Police: LeBeau alone in car at time of fatal Fresno crash
Central High School coach Loren LeBeau, who is charged in the drunken-driving, hit-and-run death of 7-year-old Donovan Maldonado, was alone in his car when the crash happened, a Fresno police captain said Thursday.
But LeBeau was drinking with a female friend before the deadly collision, said Capt. Andy Hall, who is in charge of the investigation.
Hall released the information because of speculation that someone was in LeBeau’s car when the crash happened in a northeast Fresno crosswalk on July 25. Rumors swirled because after the collision, LeBeau left the scene, police said. He returned a short time later.
Though the investigation is continuing, Hall said detectives have learned that LeBeau was not at a bar, but was drinking at Bass Lake with a female friend. LeBeau later took the woman to her home and had a drink with her there, Hall said. After he left the woman’s home, his car hit Donovan and the boy’s father and 18-month-old sister, the captain said.
Hall declined to identify the woman but said she is cooperating with police. Detectives should complete the investigation next week, he said.
LeBeau could not be reached to comment. His attorney, Jeff Hammerschmidt, said, “I’m focusing on the accident, not on my client’s personal relationship.”
A criminal complaint charges LeBeau, 42, with gross vehicular manslaughter while intoxicated; drunken driving causing great bodily injury to Donovan’s father, Jesse Maldonado, and sister, Bella; driving with a blood-alcohol level over the state’s legal limit of 0.08; and leaving the scene of a collision involving death and injury.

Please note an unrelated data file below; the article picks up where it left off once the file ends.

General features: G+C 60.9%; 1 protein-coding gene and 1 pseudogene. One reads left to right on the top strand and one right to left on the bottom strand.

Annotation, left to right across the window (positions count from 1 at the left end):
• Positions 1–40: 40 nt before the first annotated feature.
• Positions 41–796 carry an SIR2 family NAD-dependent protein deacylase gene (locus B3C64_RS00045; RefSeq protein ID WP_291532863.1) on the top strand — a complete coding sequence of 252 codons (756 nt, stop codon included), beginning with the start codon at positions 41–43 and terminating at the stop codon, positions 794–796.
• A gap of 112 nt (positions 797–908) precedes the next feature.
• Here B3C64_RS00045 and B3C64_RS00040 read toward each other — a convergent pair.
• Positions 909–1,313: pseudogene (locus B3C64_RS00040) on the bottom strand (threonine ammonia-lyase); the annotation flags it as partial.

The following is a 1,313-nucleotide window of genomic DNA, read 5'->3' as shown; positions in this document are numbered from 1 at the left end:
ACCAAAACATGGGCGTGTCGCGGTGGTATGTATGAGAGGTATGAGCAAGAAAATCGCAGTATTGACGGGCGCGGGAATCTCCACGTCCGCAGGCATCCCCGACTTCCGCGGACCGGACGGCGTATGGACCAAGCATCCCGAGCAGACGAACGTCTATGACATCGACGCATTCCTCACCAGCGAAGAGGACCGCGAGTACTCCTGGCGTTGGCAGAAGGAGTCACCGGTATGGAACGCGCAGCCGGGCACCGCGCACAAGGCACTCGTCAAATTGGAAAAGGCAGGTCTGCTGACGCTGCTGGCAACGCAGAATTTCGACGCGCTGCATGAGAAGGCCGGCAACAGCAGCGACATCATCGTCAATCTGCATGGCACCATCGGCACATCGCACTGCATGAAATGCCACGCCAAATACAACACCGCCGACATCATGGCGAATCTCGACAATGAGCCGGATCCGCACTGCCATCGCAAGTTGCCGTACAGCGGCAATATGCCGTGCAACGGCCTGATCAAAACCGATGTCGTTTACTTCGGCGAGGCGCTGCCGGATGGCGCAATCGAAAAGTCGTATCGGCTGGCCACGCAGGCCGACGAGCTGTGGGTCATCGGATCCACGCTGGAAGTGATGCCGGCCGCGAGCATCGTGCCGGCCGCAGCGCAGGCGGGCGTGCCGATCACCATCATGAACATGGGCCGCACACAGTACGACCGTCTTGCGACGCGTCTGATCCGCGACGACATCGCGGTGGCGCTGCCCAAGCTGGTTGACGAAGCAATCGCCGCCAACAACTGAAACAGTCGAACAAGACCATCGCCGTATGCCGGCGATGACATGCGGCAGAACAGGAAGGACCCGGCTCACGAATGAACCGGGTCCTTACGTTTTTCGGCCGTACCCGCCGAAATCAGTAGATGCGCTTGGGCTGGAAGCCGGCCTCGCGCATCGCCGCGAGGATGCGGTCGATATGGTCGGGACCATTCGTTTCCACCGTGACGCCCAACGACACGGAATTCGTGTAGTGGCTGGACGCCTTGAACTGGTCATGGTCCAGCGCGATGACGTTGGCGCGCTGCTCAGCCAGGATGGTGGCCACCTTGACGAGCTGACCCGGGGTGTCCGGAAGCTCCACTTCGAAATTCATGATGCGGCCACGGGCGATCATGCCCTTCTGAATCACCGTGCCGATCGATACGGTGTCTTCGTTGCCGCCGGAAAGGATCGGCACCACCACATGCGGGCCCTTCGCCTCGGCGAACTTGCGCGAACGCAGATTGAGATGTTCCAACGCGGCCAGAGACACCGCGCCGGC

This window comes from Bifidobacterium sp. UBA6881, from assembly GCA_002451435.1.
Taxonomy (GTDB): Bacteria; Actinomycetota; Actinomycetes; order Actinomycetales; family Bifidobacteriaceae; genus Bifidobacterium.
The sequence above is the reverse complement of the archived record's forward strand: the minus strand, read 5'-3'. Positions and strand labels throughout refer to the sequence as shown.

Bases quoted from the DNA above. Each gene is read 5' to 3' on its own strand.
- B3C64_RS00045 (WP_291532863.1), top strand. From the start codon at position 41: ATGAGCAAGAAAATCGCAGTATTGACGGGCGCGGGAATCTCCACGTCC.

Thursday morning, a nervous LeBeau made his first appearance in Fresno County Superior Court, where he was surrounded by supporters, including his wife, Sarah, and several bailiffs.
He got a big break when a judge allowed him to remain free on $256,000 bail and delayed his arraignment until Aug. 16.
Judge Gregory Fain made his ruling over the objections of the prosecution, which wanted bail increased to $1.14 million.
“It’s the people’s contention that he is a danger to the public,” prosecutor Dennis Verzosa told the judge. LeBeau also is a flight risk, he said.
But Hammerschmidt argued that prosecutors had overcharged his client. The judge agreed, saying two of the four charges appear to be alternate charges and LeBeau could not receive additional punishment if convicted of those charges.
Hammerschmidt said his client promises not to drive or drink while his case is pending. LeBeau told Fain he has already surrendered his driver’s license to police.
In addition, LeBeau is wearing an ankle monitor that checks his perspiration every 30 minutes to determine whether he is drinking, Hammerschmidt said. The results are sent to Hammerschmidt every day. If the monitor shows his client is drinking, Hammerschmidt told Fain, he would immediately inform Verzosa and the court.